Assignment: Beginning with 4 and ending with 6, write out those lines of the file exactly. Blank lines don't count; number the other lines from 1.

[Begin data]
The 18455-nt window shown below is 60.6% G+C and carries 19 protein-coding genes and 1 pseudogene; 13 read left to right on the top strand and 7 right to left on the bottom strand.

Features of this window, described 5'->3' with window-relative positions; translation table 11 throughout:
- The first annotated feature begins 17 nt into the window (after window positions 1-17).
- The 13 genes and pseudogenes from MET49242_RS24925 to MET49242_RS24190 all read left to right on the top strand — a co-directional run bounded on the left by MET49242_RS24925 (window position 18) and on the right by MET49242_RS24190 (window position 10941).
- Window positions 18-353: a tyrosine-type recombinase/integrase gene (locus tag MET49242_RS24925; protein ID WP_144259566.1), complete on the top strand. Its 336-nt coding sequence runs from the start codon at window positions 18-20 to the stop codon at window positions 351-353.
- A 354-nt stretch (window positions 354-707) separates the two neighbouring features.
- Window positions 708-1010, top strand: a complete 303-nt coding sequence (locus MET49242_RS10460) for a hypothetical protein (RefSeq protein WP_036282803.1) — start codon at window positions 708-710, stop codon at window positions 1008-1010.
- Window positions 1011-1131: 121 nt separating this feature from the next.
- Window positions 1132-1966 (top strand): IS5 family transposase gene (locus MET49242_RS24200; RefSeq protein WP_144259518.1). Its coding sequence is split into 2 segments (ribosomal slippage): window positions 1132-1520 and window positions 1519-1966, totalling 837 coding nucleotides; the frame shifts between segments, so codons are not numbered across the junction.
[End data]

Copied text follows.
- The 13 genes and pseudogenes from MET49242_RS24925 to MET49242_RS24190 all read left to right on the top strand — a co-directional run bounded on the left by MET49242_RS24925 (window position 18) and on the right by MET49242_RS24190 (window position 10941).
- Window positions 18-353: a tyrosine-type recombinase/integrase gene (locus tag MET49242_RS24925; protein ID WP_144259566.1), complete on the top strand. Its 336-nt coding sequence runs from the start codon at window positions 18-20 to the stop codon at window positions 351-353.
- A 354-nt stretch (window positions 354-707) separates the two neighbouring features.